(This article belongs to the Special Issue Microfluidic Devices)
Open AccessArticle Microflow Cytometers with Integrated Hydrodynamic Focusing
Sensors 2013, 13(4), 4674-4693; doi:10.3390/s130404674
Received: 1 March 2013 / Revised: 22 March 2013 / Accepted: 28 March 2013 / Published: 9 April 2013
Cited by 12 | PDF Full-text (943 KB) | HTML Full-text | XML Full-text
Abstract
This study demonstrates the suitability of microfluidic structures for high throughput blood cell analysis. The microfluidic chips exploit fully integrated hydrodynamic focusing based on two different concepts: Two-stage cascade focusing and spin focusing (vortex) principle. The sample—A suspension of micro particles or [...] Read more.
This study demonstrates the suitability of microfluidic structures for high throughput blood cell analysis. The microfluidic chips exploit fully integrated hydrodynamic focusing based on two different concepts: Two-stage cascade focusing and spin focusing (vortex) principle. The sample—A suspension of micro particles or blood cells—is injected into a sheath fluid streaming at a substantially higher flow rate, which assures positioning of the particles in the center of the flow channel. Particle velocities of a few m/s are achieved as required for high throughput blood cell analysis. The stability of hydrodynamic particle positioning was evaluated by measuring the pulse heights distributions of fluorescence signals from calibration beads. Quantitative assessment based on coefficient of variation for the fluorescence intensity distributions resulted in a value of about 3% determined for the micro-device exploiting cascade hydrodynamic focusing. For the spin focusing approach similar values were achieved for sample flow rates being 1.5 times lower. Our results indicate that the performances of both variants of hydrodynamic focusing suit for blood cell differentiation and counting. The potential of the micro flow cytometer is demonstrated by detecting immunologically labeled CD3 positive and CD4 positive T-lymphocytes in blood. Full article
(This article belongs to the Special Issue Microfluidic Devices)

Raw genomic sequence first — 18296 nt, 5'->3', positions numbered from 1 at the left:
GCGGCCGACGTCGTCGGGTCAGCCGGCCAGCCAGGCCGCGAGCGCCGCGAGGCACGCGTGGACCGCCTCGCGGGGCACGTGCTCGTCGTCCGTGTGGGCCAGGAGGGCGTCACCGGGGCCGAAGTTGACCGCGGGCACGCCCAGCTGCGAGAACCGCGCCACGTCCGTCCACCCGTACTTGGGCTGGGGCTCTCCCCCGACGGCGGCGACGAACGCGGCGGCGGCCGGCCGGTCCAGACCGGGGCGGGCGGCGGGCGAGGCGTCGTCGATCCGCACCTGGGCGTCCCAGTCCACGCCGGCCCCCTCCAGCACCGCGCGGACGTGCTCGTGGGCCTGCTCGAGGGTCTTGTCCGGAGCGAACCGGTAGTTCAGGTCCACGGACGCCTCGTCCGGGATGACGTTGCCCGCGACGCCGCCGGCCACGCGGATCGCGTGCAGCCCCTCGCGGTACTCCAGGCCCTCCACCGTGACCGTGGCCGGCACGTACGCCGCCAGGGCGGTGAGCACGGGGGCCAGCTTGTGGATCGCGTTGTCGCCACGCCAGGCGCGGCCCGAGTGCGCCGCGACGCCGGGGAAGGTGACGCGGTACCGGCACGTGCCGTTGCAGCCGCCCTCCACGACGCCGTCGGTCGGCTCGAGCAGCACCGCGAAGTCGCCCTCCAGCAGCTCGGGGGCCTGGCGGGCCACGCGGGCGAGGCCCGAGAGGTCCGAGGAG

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Open AccessArticle An Optofluidic Temperature Probe
Sensors 2013, 13(4), 4289-4302; doi:10.3390/s130404289
Received: 26 January 2013 / Revised: 18 March 2013 / Accepted: 22 March 2013 / Published: 28 March 2013
Cited by 5 | PDF Full-text (529 KB) | HTML Full-text | XML Full-text | Supplementary Files
Abstract
We report the application of a microfluidic device for semi-contact temperature measurement in picoliter volumes of aqueous media. Our device, a freely positionable multifunctional pipette, operates by a hydrodynamic confinement principle, i.e., by creating a virtual flow cell of micrometer dimensions [...] Read more.
We report the application of a microfluidic device for semi-contact temperature measurement in picoliter volumes of aqueous media. Our device, a freely positionable multifunctional pipette, operates by a hydrodynamic confinement principle, i.e., by creating a virtual flow cell of micrometer dimensions within a greater aqueous volume. We utilized two fluorescent rhodamines, which exhibit different fluorescent responses with temperature, and made ratiometric intensity measurements. The temperature dependence of the intensity ratio was calibrated and used in a model study of the thermal activation of TRPV1 ion channels expressed in Chinese hamster ovary cells. Our approach represents a practical and robust solution to the specific problem of measuring temperature in biological experiments in vitro, involving highly localized heat generation, for example with an IR-B laser. Full article